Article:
I agree, that a T/R shaft failure is a rare failure, but if this statement really comes from the BFU-inspectors, they might have some findings to confirm that. The damage to the shaft might be different to a damage, caused by sudden stop when entering the water. Position of the fuel lever? Autorotation? Many points could be important. On an other german forum was a thread by someone, who spoke to the pilot short prior departure from Lübeck Airport and mentioned, that the helicopter was being deiced prior takeoff. Might that have had an effect?
In both scenarios of hyd failure and t/r failure you would definitely try to keep flying at all costs . I see no difficulty in continuing to fly with hyd failure . T/R failure would require a decent airspeed to be kept which may be difficult if trying to dodge wx ... I would elect to keep flying , or trying , at low level towards dry land regardless of what had gone wrong . As someone else said , transparency is not an issue in the cruise or if you have a hundred ft or so to recover .
Will be interesting to read the report, choosing to continiue flying depends on the emergency. I dont have any experience in the 350, but i have had an hyd failure in an very old bell47 about 8 years ago. An yes it can happen to you in straight and level flight with you not having any clue whats going on. Used to instruct in the machine an hyd failure training where done daily, in my case there where quite violent low frq vibrations and it did not feel anything like hyd failure. Pulling the mixture solved the problem after 3 failed landing attempts. Looking at the 350, that tailboom is long and if you start loosing parts back there you are quickly running out of cg, hard to see on the pictures if the tail is intact. I have a couple hundred hours in Danish terrotoriy, flying vip between the nordic countrys, i always fly in my survival suit when crossing kattegat\skagerrak area. Do not know if they had survival suits yet, but should be asked when flying out of gliding distance at this time of year?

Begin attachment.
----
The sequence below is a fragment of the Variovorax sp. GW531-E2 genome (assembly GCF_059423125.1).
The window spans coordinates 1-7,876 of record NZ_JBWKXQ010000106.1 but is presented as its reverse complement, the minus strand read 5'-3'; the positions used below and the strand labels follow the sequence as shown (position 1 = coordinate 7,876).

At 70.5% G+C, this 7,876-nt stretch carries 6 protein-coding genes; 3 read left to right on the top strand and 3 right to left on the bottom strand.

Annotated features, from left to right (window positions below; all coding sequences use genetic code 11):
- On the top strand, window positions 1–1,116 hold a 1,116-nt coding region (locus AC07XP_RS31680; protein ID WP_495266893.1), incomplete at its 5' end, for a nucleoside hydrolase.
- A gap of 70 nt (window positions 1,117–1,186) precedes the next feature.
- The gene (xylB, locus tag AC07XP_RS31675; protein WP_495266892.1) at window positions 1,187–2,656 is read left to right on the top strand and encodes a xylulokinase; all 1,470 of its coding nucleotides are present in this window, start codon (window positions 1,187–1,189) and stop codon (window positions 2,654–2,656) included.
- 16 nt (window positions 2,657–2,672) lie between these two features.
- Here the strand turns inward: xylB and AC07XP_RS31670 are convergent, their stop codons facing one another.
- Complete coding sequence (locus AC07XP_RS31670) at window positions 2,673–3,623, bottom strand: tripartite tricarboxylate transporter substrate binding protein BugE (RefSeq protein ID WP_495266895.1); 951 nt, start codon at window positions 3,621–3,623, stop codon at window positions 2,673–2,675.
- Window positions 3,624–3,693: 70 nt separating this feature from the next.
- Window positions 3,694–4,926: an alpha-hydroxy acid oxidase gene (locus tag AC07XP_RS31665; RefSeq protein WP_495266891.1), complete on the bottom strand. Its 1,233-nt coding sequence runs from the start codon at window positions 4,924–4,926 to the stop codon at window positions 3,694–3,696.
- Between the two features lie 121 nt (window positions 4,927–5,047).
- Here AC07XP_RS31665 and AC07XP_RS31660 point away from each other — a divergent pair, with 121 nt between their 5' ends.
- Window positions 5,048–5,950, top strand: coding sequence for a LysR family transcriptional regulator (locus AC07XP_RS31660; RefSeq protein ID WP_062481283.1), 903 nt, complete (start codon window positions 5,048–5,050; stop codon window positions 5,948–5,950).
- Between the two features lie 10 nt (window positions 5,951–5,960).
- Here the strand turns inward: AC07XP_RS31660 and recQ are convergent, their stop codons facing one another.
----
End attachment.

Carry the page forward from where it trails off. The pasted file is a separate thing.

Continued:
Hydraulic failure does not end in continued flight, it ends up in whatever patch of earth you are over when it fails.
I don't know about the other models, but for a B or BA this is certainly not true. You can fly a good distance to a suitable site for a running landing, or even hover if you really have to, although I certainly wouldn't choose to if there was an alternative.